The Central Intelligence Agency in 2005 destroyed at least two videotapes documenting the interrogation of two Al Qaeda operatives in the agency’s custody, a step it took in the midst of Congressional and legal scrutiny about the C.I.A’s secret detention program, according to current and former government officials.
The videotapes showed agency operatives in 2002 subjecting terror suspects — including Abu Zubaydah, the first detainee in C.I.A. custody — to severe interrogation techniques. They were destroyed in part because officers were concerned that tapes documenting controversial interrogation methods could expose agency officials to greater risk of legal jeopardy, several officials said.
But, hey, stuff happens to subpoenaed evidence all the time. You can't expect the CIA to be Martha Stewart about this stuff. I mean, operational security was at stake. What else could they do? The CIA simply doesn't have the kind of technology or training to keep videotapes a secret.
Plus, if anybody saw the tapes, Agency officials could have gotten in trouble for all the illegal things that they certainly were not doing on those tapes. The only way to ensure that justice was done was to pretend the tapes didn't exist.
Speaking of which, Patterico is objecting to some tribunal procedures at Guantanamo...
Some of the main problems: Detainees lack access to the prosecution’s evidence. They lack the right to present their own evidence. There is a rebuttable presumption in favor of the Government’s evidence. Detainees lack the right to counsel, and what access they do have to counsel is severely restricted. [...] For example, the petitioners in the Boumediene case allege — and the Government does not dispute — that they never waged war on the United States. According to their brief, they were arrested in Bosnia under pressure from the U.S. Government, which contended that they had conspired to attack the U.S. Embassy in Sarajevo. After an international investigation (conducted with the aid of the U.S. Embassy) failed to substantiate the charges, a tribunal established under the Dayton Peace Agreement ordered them released. They were on the verge of being released when they were snatched by Bosnian police (again acting under pressure from the U.S.) and transferred to U.S. military personnel, who took them to Guantanamo in January 2002.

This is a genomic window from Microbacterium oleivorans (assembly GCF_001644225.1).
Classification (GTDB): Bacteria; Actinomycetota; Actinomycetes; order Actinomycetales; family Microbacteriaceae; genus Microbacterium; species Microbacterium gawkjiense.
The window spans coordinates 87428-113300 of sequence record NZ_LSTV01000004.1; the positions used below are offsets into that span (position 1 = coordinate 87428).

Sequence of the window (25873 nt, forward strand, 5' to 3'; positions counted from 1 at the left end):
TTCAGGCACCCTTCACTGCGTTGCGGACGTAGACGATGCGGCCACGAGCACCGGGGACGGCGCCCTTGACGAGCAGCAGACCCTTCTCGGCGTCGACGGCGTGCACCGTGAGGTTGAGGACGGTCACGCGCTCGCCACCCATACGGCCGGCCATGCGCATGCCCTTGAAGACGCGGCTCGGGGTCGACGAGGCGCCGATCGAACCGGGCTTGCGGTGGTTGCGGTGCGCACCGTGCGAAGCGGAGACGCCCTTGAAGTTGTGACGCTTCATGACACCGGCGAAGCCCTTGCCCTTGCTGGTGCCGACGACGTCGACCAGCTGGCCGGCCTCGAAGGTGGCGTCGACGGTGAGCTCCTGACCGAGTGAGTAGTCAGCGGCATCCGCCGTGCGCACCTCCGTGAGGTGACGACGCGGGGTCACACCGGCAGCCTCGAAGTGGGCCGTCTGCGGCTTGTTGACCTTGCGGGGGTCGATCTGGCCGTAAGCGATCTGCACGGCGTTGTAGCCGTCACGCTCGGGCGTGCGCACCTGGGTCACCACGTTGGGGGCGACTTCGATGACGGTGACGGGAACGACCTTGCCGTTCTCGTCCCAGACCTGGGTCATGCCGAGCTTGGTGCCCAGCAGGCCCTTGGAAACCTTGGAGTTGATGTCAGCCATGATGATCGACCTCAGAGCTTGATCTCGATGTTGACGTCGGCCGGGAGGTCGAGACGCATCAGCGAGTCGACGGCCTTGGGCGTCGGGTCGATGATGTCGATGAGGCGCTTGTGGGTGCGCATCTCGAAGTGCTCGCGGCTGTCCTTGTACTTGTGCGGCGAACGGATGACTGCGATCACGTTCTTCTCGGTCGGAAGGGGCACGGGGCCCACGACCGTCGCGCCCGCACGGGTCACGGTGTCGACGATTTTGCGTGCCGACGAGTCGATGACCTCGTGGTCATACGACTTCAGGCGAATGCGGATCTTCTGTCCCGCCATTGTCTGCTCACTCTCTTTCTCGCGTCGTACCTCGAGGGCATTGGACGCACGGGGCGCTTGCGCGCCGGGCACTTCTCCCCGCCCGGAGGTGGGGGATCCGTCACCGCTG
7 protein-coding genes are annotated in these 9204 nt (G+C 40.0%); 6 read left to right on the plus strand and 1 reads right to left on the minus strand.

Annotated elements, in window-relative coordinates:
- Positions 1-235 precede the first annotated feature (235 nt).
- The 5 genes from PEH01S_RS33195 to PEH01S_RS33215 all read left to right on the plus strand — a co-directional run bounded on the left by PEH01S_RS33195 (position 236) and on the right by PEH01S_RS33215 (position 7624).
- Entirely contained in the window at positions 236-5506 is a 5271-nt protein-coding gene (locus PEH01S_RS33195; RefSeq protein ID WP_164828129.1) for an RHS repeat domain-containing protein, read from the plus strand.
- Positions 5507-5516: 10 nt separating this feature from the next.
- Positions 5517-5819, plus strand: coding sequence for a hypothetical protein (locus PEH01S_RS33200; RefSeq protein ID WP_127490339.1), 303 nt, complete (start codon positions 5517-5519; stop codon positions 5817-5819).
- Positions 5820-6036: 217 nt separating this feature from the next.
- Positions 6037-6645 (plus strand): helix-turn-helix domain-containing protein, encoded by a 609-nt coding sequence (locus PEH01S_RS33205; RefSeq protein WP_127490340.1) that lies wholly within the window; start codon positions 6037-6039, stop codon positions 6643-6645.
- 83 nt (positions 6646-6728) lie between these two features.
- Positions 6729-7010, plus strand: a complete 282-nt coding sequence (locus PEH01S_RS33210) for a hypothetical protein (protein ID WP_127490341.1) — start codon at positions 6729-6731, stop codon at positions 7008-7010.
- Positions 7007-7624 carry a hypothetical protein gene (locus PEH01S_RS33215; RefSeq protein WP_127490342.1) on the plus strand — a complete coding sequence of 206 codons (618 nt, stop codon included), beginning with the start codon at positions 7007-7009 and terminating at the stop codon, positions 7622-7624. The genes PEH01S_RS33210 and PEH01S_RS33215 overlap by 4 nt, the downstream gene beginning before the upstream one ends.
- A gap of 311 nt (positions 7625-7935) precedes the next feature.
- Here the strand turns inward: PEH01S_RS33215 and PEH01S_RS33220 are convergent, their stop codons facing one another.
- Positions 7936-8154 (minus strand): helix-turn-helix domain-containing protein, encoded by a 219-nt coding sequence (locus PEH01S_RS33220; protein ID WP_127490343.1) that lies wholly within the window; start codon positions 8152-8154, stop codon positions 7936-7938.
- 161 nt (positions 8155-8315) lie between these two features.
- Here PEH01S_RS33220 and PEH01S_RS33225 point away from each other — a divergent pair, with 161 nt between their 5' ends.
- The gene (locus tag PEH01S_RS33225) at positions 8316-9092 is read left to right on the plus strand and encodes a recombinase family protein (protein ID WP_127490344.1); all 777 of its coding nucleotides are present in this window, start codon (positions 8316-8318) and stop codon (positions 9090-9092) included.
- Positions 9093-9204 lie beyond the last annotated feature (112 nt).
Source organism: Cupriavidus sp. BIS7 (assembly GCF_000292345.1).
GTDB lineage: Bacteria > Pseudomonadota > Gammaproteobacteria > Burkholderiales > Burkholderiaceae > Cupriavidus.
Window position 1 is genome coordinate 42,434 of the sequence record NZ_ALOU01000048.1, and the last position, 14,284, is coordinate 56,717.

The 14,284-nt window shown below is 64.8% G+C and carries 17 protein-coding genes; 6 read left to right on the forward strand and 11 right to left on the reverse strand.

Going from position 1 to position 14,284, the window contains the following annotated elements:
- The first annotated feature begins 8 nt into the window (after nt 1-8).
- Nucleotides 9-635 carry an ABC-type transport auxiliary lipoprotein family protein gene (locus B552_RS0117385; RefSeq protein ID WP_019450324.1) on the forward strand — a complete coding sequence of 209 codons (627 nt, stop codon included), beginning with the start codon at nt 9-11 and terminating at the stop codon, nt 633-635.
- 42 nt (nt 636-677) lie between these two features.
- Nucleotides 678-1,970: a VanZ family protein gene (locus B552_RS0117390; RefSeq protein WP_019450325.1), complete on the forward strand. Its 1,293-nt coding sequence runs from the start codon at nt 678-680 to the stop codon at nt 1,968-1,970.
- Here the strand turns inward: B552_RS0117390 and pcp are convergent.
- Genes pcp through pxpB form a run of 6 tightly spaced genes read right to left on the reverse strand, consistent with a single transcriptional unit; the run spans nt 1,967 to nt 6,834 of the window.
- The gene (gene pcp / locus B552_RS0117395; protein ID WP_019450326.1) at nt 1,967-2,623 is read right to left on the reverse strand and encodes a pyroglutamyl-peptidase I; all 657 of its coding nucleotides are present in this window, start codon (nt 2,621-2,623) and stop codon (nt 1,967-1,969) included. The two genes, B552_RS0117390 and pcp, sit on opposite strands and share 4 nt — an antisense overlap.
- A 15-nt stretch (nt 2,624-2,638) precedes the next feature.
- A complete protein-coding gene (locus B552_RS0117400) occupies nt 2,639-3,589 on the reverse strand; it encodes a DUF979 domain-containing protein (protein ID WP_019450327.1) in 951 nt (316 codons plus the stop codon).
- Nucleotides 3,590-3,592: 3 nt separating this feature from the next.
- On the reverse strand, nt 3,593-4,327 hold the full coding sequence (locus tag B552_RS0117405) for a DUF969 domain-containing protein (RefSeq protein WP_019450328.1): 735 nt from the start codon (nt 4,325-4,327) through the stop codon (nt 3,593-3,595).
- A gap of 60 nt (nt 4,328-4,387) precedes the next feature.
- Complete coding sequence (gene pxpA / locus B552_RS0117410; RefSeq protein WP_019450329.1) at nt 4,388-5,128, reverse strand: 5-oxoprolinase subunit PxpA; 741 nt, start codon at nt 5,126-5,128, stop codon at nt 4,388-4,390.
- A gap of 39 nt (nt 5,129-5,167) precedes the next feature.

They’ve been held there ever since — for almost six years.
I don’t know what evidence the U.S. has against them. But neither do they...
Obviously, Patterico is forgetting the Uncertainty Principle of the War on Terror. We cannot simultaneously follow the rule of law and do the right thing. Terrorists are known to play tricks with causality, you know, so it's very important that we never let people in on things. In case they're terrorists.
Sure, it's a shame about the predicament of the potentially innocent people at Guantanamo, but they should look on the bright side: at least Congress is conducting oversight! As long as the detainees don't get subpoenaed, they should be fine.
This will never improve as long as Congresspersons are threatened with arrest and imprisonment for discussing classified information. As things are right now, they’re all completely intimidated from discussing anything publicly that any executive branch agency decides is "classified".
Senior Congressional leaders have to grant themselves the power to have their own independent declassification authority. It’s the only thing that could possibly even begin to fix this.
Mystifyingly, the CIA decided to tape-record some early interrogation sessions involving two notorious terrorists: “Abu Zubaydah” (real name: Zein al-Abideen Mohamed Hussein), a close associate of Osama bin Laden; and Abd al-Rahim al-Nashiri, the mastermind of the 2000 bombing that killed 17 Navy personnel aboard the U.S.S. Cole. The CIA was under no legal obligation to make the recordings. It has explained that the tapes’ purpose was to ensure compliance with “established legal and policy guidelines,” but there are many ways of doing that without making tapes. Indeed, it is standard practice at the FBI and other federal agencies not to electronically record interrogations.
Predictably, the existence of the recordings became a severe problem for the CIA. If the tapes were leaked, they would give the enemy valuable information about our interrogation methods (al-Qaeda trains its operatives to resist known tactics) and the state of our intelligence on terrorist operations. They would expose and potentially endanger CIA officers who carried out interrogations under orders from their superiors, relying on legal guidance from the Justice Department. Worst of all, they might become a powerful propaganda tool in the hands of Islamists.
With the "leakage" problem at the CIA during this administration it is not hard to imagine that tape getting out, either through subpeona or more clandestine methods.
Additionally, I’ve heard that the tapes were not made at Gitmi and therefore were not subject to the court order...
We shall see....
But yes, let’s investigate so it comes out that Dem leaders as well were fully briefed and approved of what was on the tapes in question.